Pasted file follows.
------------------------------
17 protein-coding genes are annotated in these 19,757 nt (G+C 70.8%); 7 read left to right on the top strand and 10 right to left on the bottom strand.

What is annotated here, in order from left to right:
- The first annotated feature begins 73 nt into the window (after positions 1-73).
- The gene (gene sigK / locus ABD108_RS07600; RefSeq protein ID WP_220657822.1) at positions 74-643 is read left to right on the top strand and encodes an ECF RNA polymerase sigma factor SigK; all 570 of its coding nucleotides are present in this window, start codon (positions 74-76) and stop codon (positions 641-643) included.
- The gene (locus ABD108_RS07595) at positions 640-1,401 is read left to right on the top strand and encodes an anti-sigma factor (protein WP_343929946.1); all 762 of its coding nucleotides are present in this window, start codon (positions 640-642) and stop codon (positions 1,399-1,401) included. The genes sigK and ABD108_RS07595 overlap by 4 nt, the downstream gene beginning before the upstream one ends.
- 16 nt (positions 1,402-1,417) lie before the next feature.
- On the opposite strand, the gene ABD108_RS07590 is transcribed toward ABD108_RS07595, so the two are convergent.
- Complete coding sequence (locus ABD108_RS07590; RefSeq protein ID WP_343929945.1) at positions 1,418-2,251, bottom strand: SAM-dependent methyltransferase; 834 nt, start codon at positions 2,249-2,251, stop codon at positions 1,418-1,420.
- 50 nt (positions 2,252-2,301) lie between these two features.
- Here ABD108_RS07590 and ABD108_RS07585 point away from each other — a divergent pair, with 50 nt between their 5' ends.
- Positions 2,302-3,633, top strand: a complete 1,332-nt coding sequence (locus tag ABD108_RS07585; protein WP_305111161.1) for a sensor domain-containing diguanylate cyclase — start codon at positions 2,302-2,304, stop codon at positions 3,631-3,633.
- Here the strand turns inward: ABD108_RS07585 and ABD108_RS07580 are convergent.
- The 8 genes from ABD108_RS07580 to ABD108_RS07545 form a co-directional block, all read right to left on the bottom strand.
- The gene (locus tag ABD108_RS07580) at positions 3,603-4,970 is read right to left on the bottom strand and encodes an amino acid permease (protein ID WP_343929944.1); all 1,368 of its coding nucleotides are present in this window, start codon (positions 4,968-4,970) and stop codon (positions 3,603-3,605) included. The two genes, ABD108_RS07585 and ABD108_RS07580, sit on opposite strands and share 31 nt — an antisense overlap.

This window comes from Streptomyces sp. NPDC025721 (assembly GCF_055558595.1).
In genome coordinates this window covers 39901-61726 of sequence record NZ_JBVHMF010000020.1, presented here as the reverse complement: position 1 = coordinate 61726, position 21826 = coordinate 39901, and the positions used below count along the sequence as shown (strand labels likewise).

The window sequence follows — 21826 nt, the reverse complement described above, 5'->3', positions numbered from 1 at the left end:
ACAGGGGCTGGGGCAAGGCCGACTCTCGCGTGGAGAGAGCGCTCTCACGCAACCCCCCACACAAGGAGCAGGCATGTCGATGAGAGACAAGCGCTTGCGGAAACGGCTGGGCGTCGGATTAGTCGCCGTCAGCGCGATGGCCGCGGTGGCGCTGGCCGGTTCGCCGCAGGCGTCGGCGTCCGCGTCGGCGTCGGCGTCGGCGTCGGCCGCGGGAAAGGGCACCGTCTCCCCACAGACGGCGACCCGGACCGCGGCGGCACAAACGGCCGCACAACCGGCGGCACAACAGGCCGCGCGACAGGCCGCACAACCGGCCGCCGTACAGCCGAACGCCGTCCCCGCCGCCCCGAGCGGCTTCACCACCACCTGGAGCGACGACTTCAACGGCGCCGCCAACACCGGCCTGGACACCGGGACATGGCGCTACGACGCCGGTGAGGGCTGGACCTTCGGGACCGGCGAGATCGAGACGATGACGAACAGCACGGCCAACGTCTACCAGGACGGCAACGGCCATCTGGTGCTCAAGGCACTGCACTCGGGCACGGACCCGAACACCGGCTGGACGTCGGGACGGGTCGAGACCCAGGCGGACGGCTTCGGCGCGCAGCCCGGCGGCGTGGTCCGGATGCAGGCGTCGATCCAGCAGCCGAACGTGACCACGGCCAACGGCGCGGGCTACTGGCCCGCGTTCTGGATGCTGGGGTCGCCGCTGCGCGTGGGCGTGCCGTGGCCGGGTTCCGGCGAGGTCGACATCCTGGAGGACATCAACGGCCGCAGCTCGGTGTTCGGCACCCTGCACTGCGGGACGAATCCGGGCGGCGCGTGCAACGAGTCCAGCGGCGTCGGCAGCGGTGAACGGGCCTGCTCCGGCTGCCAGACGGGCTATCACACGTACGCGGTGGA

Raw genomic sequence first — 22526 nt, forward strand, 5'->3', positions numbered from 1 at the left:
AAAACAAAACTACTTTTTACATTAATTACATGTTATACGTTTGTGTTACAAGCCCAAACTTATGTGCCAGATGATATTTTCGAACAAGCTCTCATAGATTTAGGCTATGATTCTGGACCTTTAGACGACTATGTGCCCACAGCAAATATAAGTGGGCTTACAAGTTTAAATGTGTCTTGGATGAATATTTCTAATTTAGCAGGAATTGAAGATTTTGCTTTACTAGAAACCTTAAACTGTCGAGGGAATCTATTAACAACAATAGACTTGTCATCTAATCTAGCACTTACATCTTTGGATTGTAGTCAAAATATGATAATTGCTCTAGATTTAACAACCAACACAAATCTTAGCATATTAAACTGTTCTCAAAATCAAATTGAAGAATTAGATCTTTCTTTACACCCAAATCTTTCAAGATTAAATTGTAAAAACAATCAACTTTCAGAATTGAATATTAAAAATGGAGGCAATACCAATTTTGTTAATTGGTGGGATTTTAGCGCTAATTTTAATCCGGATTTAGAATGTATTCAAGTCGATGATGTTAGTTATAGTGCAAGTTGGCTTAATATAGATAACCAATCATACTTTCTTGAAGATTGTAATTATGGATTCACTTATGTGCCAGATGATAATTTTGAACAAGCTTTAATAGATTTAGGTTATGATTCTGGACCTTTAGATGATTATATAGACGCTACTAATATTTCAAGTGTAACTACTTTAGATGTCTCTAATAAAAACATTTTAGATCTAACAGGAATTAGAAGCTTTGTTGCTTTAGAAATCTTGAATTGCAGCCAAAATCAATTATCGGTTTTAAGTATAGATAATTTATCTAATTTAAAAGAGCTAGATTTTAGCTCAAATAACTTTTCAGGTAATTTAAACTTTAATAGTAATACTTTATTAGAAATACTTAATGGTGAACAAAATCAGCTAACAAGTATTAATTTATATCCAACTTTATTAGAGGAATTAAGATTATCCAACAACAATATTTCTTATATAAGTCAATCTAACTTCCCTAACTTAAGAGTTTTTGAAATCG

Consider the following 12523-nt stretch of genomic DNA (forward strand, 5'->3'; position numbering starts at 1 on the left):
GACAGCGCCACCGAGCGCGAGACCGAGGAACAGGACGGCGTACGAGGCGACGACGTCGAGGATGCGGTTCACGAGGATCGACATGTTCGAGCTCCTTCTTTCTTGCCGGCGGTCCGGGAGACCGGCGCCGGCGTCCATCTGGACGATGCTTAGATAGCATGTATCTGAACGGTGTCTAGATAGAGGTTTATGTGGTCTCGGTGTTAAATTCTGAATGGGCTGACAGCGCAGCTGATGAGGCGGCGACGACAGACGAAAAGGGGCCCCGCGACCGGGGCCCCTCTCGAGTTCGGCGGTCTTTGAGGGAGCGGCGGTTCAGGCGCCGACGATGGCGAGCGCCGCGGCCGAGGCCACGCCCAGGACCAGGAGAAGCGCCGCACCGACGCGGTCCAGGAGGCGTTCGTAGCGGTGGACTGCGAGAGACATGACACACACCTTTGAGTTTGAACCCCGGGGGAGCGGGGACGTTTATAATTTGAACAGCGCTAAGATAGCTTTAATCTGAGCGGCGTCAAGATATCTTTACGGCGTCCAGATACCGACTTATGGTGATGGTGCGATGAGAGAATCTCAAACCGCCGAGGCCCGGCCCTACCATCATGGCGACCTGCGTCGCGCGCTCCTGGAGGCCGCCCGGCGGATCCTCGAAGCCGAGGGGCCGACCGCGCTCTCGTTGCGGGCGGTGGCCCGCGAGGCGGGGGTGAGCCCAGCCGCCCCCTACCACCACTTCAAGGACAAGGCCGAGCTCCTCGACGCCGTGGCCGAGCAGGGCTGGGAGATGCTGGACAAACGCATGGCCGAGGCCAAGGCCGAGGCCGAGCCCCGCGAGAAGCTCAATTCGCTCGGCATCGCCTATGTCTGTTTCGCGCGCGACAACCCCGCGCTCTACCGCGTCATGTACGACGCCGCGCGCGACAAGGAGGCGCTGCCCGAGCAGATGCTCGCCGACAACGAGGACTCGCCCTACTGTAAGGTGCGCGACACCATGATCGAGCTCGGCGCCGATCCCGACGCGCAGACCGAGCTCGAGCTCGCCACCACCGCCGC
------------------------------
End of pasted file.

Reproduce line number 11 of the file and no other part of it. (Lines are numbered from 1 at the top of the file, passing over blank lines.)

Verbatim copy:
- Positions 2,302-3,633, top strand: a complete 1,332-nt coding sequence (locus tag ABD108_RS07585; protein WP_305111161.1) for a sensor domain-containing diguanylate cyclase — start codon at positions 2,302-2,304, stop codon at positions 3,631-3,633.